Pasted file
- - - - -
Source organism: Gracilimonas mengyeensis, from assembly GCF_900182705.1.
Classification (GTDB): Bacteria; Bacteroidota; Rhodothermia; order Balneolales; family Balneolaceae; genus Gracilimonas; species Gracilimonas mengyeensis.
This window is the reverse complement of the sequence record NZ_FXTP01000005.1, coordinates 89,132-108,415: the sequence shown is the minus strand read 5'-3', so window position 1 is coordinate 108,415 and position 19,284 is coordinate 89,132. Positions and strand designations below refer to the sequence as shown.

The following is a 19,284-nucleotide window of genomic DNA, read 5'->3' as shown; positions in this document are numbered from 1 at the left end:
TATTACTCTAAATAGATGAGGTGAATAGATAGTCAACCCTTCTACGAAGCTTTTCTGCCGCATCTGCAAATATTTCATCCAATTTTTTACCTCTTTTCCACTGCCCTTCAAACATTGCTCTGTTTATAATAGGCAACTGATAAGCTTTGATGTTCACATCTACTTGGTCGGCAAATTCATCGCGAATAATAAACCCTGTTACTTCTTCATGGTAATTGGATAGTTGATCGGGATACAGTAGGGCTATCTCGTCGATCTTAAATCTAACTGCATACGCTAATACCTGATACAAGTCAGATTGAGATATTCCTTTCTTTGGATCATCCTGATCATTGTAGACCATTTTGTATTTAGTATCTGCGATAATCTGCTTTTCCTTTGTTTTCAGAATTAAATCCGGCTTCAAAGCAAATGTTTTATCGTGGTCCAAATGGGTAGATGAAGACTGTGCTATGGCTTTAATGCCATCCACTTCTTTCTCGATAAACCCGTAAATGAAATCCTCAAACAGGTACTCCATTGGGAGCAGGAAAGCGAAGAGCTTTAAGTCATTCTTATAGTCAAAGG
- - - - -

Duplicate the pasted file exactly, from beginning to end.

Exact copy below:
Source organism: Gracilimonas mengyeensis, from assembly GCF_900182705.1.
Classification (GTDB): Bacteria; Bacteroidota; Rhodothermia; order Balneolales; family Balneolaceae; genus Gracilimonas; species Gracilimonas mengyeensis.
This window is the reverse complement of the sequence record NZ_FXTP01000005.1, coordinates 89,132-108,415: the sequence shown is the minus strand read 5'-3', so window position 1 is coordinate 108,415 and position 19,284 is coordinate 89,132. Positions and strand designations below refer to the sequence as shown.

The following is a 19,284-nucleotide window of genomic DNA, read 5'->3' as shown; positions in this document are numbered from 1 at the left end:
TATTACTCTAAATAGATGAGGTGAATAGATAGTCAACCCTTCTACGAAGCTTTTCTGCCGCATCTGCAAATATTTCATCCAATTTTTTACCTCTTTTCCACTGCCCTTCAAACATTGCTCTGTTTATAATAGGCAACTGATAAGCTTTGATGTTCACATCTACTTGGTCGGCAAATTCATCGCGAATAATAAACCCTGTTACTTCTTCATGGTAATTGGATAGTTGATCGGGATACAGTAGGGCTATCTCGTCGATCTTAAATCTAACTGCATACGCTAATACCTGATACAAGTCAGATTGAGATATTCCTTTCTTTGGATCATCCTGATCATTGTAGACCATTTTGTATTTAGTATCTGCGATAATCTGCTTTTCCTTTGTTTTCAGAATTAAATCCGGCTTCAAAGCAAATGTTTTATCGTGGTCCAAATGGGTAGATGAAGACTGTGCTATGGCTTTAATGCCATCCACTTCTTTCTCGATAAACCCGTAAATGAAATCCTCAAACAGGTACTCCATTGGGAGCAGGAAAGCGAAGAGCTTTAAGTCATTCTTATAGTCAAAGG